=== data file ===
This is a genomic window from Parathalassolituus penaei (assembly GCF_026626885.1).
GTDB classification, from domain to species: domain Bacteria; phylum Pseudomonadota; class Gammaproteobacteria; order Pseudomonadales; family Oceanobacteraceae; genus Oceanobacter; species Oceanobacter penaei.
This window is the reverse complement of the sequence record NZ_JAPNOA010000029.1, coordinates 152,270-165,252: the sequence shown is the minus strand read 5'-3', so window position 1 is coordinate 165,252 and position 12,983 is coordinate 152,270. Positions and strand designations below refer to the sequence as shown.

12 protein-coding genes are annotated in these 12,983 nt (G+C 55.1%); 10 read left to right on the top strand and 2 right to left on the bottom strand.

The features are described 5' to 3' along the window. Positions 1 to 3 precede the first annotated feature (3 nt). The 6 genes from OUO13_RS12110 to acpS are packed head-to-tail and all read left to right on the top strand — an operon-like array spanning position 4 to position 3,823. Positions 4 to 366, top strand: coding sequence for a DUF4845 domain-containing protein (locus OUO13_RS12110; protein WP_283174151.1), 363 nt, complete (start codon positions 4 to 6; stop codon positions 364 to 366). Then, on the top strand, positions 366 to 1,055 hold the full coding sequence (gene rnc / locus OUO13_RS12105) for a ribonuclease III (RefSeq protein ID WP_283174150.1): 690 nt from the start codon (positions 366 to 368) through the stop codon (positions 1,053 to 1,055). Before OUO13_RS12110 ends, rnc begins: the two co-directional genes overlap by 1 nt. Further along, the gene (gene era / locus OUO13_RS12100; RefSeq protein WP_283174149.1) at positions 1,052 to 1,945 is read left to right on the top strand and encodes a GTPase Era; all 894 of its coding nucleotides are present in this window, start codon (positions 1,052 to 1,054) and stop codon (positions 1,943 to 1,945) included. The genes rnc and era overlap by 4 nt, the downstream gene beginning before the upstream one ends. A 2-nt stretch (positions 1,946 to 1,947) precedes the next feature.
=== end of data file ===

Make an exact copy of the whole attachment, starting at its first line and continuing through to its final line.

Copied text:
This is a genomic window from Parathalassolituus penaei (assembly GCF_026626885.1).
GTDB classification, from domain to species: domain Bacteria; phylum Pseudomonadota; class Gammaproteobacteria; order Pseudomonadales; family Oceanobacteraceae; genus Oceanobacter; species Oceanobacter penaei.
This window is the reverse complement of the sequence record NZ_JAPNOA010000029.1, coordinates 152,270-165,252: the sequence shown is the minus strand read 5'-3', so window position 1 is coordinate 165,252 and position 12,983 is coordinate 152,270. Positions and strand designations below refer to the sequence as shown.

12 protein-coding genes are annotated in these 12,983 nt (G+C 55.1%); 10 read left to right on the top strand and 2 right to left on the bottom strand.

The features are described 5' to 3' along the window. Positions 1 to 3 precede the first annotated feature (3 nt). The 6 genes from OUO13_RS12110 to acpS are packed head-to-tail and all read left to right on the top strand — an operon-like array spanning position 4 to position 3,823. Positions 4 to 366, top strand: coding sequence for a DUF4845 domain-containing protein (locus OUO13_RS12110; protein WP_283174151.1), 363 nt, complete (start codon positions 4 to 6; stop codon positions 364 to 366). Then, on the top strand, positions 366 to 1,055 hold the full coding sequence (gene rnc / locus OUO13_RS12105) for a ribonuclease III (RefSeq protein ID WP_283174150.1): 690 nt from the start codon (positions 366 to 368) through the stop codon (positions 1,053 to 1,055). Before OUO13_RS12110 ends, rnc begins: the two co-directional genes overlap by 1 nt. Further along, the gene (gene era / locus OUO13_RS12100; RefSeq protein WP_283174149.1) at positions 1,052 to 1,945 is read left to right on the top strand and encodes a GTPase Era; all 894 of its coding nucleotides are present in this window, start codon (positions 1,052 to 1,054) and stop codon (positions 1,943 to 1,945) included. The genes rnc and era overlap by 4 nt, the downstream gene beginning before the upstream one ends. A 2-nt stretch (positions 1,946 to 1,947) precedes the next feature.